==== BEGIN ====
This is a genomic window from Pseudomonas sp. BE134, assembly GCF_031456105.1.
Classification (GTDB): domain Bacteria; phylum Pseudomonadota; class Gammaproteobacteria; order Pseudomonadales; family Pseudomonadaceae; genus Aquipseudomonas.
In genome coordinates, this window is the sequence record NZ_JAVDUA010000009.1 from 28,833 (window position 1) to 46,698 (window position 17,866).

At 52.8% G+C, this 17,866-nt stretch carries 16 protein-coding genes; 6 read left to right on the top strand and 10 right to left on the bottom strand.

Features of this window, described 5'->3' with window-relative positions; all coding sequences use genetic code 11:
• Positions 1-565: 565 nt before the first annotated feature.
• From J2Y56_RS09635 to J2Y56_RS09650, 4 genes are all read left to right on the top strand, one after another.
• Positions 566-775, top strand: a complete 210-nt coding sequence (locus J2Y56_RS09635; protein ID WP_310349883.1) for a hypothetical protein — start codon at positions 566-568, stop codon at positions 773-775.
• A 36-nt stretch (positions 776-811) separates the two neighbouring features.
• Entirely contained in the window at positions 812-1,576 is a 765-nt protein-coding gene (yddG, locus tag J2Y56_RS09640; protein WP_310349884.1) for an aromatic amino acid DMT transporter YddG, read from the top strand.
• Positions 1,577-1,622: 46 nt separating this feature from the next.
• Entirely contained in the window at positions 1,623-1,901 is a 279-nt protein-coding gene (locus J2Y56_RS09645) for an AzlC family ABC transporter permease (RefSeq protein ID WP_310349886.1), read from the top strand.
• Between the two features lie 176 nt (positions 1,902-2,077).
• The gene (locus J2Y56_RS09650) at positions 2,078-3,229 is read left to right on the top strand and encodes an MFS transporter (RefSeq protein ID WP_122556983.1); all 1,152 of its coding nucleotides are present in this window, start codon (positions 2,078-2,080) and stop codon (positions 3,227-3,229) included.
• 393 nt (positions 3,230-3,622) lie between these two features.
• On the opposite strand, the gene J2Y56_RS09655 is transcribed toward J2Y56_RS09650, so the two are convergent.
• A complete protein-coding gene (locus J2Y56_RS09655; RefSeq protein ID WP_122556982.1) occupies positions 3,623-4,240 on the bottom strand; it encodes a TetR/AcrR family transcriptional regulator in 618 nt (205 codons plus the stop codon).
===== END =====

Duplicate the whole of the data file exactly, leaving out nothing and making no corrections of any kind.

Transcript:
This is a genomic window from Pseudomonas sp. BE134, assembly GCF_031456105.1.
Classification (GTDB): domain Bacteria; phylum Pseudomonadota; class Gammaproteobacteria; order Pseudomonadales; family Pseudomonadaceae; genus Aquipseudomonas.
In genome coordinates, this window is the sequence record NZ_JAVDUA010000009.1 from 28,833 (window position 1) to 46,698 (window position 17,866).

At 52.8% G+C, this 17,866-nt stretch carries 16 protein-coding genes; 6 read left to right on the top strand and 10 right to left on the bottom strand.

Features of this window, described 5'->3' with window-relative positions; all coding sequences use genetic code 11:
• Positions 1-565: 565 nt before the first annotated feature.
• From J2Y56_RS09635 to J2Y56_RS09650, 4 genes are all read left to right on the top strand, one after another.
• Positions 566-775, top strand: a complete 210-nt coding sequence (locus J2Y56_RS09635; protein ID WP_310349883.1) for a hypothetical protein — start codon at positions 566-568, stop codon at positions 773-775.
• A 36-nt stretch (positions 776-811) separates the two neighbouring features.
• Entirely contained in the window at positions 812-1,576 is a 765-nt protein-coding gene (yddG, locus tag J2Y56_RS09640; protein WP_310349884.1) for an aromatic amino acid DMT transporter YddG, read from the top strand.
• Positions 1,577-1,622: 46 nt separating this feature from the next.
• Entirely contained in the window at positions 1,623-1,901 is a 279-nt protein-coding gene (locus J2Y56_RS09645) for an AzlC family ABC transporter permease (RefSeq protein ID WP_310349886.1), read from the top strand.
• Between the two features lie 176 nt (positions 1,902-2,077).
• The gene (locus J2Y56_RS09650) at positions 2,078-3,229 is read left to right on the top strand and encodes an MFS transporter (RefSeq protein ID WP_122556983.1); all 1,152 of its coding nucleotides are present in this window, start codon (positions 2,078-2,080) and stop codon (positions 3,227-3,229) included.
• 393 nt (positions 3,230-3,622) lie between these two features.
• On the opposite strand, the gene J2Y56_RS09655 is transcribed toward J2Y56_RS09650, so the two are convergent.
• A complete protein-coding gene (locus J2Y56_RS09655; RefSeq protein ID WP_122556982.1) occupies positions 3,623-4,240 on the bottom strand; it encodes a TetR/AcrR family transcriptional regulator in 618 nt (205 codons plus the stop codon).